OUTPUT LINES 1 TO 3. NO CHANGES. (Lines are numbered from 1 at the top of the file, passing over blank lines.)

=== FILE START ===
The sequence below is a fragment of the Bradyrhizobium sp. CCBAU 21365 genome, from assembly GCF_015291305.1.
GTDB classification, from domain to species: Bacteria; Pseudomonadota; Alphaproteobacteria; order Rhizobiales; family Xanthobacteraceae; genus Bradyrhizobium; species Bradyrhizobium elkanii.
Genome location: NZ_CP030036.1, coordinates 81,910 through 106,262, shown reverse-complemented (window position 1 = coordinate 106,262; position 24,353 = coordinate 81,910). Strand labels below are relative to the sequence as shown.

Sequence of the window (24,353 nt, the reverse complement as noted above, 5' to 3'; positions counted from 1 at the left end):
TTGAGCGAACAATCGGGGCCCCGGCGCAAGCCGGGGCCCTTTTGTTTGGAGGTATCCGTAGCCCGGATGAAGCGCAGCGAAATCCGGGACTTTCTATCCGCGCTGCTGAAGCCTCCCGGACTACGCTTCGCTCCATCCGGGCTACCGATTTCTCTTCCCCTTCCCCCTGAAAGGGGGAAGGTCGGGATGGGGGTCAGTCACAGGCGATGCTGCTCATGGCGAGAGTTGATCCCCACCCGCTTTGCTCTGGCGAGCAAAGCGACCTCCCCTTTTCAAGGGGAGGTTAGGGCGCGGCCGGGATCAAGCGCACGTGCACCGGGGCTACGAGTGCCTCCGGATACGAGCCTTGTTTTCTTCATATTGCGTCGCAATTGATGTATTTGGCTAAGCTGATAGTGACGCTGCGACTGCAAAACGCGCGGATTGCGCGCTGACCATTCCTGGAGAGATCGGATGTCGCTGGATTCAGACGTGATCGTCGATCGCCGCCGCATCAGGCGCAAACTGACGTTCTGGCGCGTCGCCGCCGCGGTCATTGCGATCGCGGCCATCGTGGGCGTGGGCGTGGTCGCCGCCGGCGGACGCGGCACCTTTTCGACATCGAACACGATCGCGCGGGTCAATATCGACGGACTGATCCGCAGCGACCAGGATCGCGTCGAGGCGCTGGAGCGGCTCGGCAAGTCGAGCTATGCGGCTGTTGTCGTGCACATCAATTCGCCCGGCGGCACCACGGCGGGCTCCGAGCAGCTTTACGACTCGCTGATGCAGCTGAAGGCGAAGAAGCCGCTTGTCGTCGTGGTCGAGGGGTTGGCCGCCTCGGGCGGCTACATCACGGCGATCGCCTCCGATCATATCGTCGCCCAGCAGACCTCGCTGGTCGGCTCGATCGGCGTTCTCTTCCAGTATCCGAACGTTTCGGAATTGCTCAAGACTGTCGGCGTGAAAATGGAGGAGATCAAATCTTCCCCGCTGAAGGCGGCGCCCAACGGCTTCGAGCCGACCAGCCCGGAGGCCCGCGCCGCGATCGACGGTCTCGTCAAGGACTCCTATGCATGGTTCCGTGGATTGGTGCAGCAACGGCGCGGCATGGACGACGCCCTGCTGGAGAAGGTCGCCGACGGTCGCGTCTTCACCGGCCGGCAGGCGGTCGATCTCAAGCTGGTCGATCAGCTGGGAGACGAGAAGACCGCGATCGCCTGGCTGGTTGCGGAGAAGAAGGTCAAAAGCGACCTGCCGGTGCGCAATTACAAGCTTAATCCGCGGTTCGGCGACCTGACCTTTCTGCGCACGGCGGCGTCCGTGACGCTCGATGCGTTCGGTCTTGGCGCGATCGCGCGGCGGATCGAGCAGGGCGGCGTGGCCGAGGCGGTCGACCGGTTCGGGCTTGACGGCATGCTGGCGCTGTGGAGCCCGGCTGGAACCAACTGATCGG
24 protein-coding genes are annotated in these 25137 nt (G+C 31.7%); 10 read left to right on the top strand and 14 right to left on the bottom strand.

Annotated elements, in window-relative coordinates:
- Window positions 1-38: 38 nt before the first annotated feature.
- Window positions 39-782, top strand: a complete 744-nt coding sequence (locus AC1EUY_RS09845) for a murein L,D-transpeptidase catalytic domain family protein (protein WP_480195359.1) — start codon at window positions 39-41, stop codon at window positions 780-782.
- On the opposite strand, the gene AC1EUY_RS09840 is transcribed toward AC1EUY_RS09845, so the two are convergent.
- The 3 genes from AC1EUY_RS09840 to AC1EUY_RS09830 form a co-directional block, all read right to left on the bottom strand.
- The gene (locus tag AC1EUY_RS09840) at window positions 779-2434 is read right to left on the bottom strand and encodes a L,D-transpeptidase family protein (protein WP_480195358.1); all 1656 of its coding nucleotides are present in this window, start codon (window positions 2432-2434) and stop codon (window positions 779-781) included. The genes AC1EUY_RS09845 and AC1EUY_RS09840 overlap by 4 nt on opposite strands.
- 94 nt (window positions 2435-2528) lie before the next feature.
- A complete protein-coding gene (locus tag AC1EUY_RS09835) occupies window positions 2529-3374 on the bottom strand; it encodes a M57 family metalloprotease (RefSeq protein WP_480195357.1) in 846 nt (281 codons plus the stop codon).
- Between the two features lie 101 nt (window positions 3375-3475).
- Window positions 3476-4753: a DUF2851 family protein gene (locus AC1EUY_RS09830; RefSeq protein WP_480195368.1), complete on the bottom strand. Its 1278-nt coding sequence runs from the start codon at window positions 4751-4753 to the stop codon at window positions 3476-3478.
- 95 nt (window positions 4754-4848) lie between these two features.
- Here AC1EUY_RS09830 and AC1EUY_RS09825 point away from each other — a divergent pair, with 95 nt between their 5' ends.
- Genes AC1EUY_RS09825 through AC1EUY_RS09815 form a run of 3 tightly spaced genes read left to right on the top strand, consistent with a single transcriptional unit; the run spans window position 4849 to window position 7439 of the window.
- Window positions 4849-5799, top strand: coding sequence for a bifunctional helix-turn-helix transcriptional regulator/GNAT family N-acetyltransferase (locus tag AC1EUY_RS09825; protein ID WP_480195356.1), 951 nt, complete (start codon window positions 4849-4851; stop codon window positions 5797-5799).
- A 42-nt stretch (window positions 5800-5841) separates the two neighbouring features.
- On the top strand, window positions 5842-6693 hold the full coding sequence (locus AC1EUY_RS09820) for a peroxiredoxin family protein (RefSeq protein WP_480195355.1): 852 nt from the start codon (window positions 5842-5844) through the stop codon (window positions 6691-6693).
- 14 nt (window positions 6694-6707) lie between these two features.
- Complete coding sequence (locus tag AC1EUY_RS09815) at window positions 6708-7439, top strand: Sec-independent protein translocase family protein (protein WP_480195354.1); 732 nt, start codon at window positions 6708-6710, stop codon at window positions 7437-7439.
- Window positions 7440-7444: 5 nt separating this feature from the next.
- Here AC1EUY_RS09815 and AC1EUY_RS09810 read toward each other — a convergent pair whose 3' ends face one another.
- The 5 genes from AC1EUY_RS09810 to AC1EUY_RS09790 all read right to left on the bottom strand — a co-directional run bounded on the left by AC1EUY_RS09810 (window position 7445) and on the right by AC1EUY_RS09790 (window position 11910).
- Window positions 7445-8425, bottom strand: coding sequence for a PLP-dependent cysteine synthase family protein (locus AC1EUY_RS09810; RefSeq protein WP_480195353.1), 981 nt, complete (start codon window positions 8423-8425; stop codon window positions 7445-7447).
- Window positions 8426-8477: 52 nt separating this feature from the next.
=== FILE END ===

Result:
The sequence below is a fragment of the Bradyrhizobium sp. CCBAU 21365 genome, from assembly GCF_015291305.1.
GTDB classification, from domain to species: Bacteria; Pseudomonadota; Alphaproteobacteria; order Rhizobiales; family Xanthobacteraceae; genus Bradyrhizobium; species Bradyrhizobium elkanii.
Genome location: NZ_CP030036.1, coordinates 81,910 through 106,262, shown reverse-complemented (window position 1 = coordinate 106,262; position 24,353 = coordinate 81,910). Strand labels below are relative to the sequence as shown.